(From left) Bob Bernhardt, Marcelo Lehninger, and John Varineau chatting. Photo credit Terry Johnston, courtesy Grand Rapids Symphony.

Last week’s concert, Classical Fireworks, was unique in that all three of the Grand Rapids’ Symphony’s conductors — John Varineau, Bob Bernhardt, and Marcelo Lehninger — conducted. As they passed the baton back and forth, they would make friendly quips and comments to the audience, lightening the mood and reminding everyone it was a casual affair.

“I liked seeing the different conductors. They’re all going to conduct slightly different and have different nuances,” says Tergerson. “For the musicians, that keeps them on their toes, more than the audience can appreciate…it was probably exciting for the musicians.”

The music performed had something for everyone. Starting with the Overture to Die Fledermaus, a comedic operetta by Strauss, Jr. and ending with the 1812 Overture and sensational fireworks. The middle was filled with classics from the Great American Songbook, songs that had everyone dancing in their seats.

Grand Rapids Symphony performs under a bandshell at Cannonsburg. Photos credit Terry Johnston, courtesy Grand Rapids Symphony.

“We grew up with that kind of music—a lot of things we might have learned when we were children,” says Tergerson. “All these things kind of give us a sense of tradition, belonging, and history.”

The excitement of the night only rose as the Symphony performed, and came to a great climax with the fireworks at the end, where even the musicians got the chance to sit back and relax. Everyone was together in a wonderful community moment.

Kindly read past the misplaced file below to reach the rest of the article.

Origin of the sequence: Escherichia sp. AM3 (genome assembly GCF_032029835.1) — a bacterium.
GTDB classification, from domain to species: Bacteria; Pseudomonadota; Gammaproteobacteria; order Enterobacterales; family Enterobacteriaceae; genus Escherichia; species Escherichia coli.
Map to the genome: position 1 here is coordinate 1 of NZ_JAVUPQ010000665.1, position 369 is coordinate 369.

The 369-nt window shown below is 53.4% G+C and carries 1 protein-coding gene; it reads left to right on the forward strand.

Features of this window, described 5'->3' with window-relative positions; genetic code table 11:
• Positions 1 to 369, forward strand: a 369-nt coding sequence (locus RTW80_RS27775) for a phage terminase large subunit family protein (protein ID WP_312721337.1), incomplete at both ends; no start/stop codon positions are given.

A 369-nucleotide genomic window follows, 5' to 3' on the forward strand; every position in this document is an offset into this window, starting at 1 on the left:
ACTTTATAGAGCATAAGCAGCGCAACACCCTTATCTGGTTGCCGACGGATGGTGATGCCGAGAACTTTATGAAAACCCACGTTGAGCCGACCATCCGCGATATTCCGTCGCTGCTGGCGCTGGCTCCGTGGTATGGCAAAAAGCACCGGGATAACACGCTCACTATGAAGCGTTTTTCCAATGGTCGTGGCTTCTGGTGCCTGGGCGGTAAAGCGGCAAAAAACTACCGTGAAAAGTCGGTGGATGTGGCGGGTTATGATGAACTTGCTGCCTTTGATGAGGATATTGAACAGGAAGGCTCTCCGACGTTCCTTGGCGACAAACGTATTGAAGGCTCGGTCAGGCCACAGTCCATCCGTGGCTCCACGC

Michael Schaeffer, local accordion performer, took the stage for a special performance at Picnic Pops. Photo credit Terry Johnston, courtesy Grand Rapids Symphony.

“The name of the organization is Grand Rapids’ Symphony…We’re the community’s orchestra, and if you’re going to be the community’s orchestra you have to do your best to serve as many people as possible in the community,” said Kaczmarczyk. “It’s not realistic to have everyone come to everything we do, but ideally we’d like to have everyone come down to one or two events every year.”

It seems the Picnic Pops definitely attracts a large crowd, with nearly 3500 people attending every night.

“I think the fact that there were so many people in the crowd it felt like it was a very popular thing to do. [Picnic Pops concerts] are just absolutely fun,” said Tergerson. “There’s just a totally different feeling when you’re going into it and when you’re there—it’s freeing and uplifting.”

Fireworks transfix the crowd after 1812 Overture. Photo credit Terry Johnston, courtesy Grand Rapids Symphony.

D&W Fresh Market Picnic Pops

Cannonsburg Ski Area
July 19, 20: 80s Rewind!
July 26, 27: Beethoven v. Coldplay
August 2: Tito Puente Jr.
August 3: Ben Folds
Tickets: Call the Grand Rapids Symphony at 616.454.9451 x4, or visit Grand Rapids Symphony online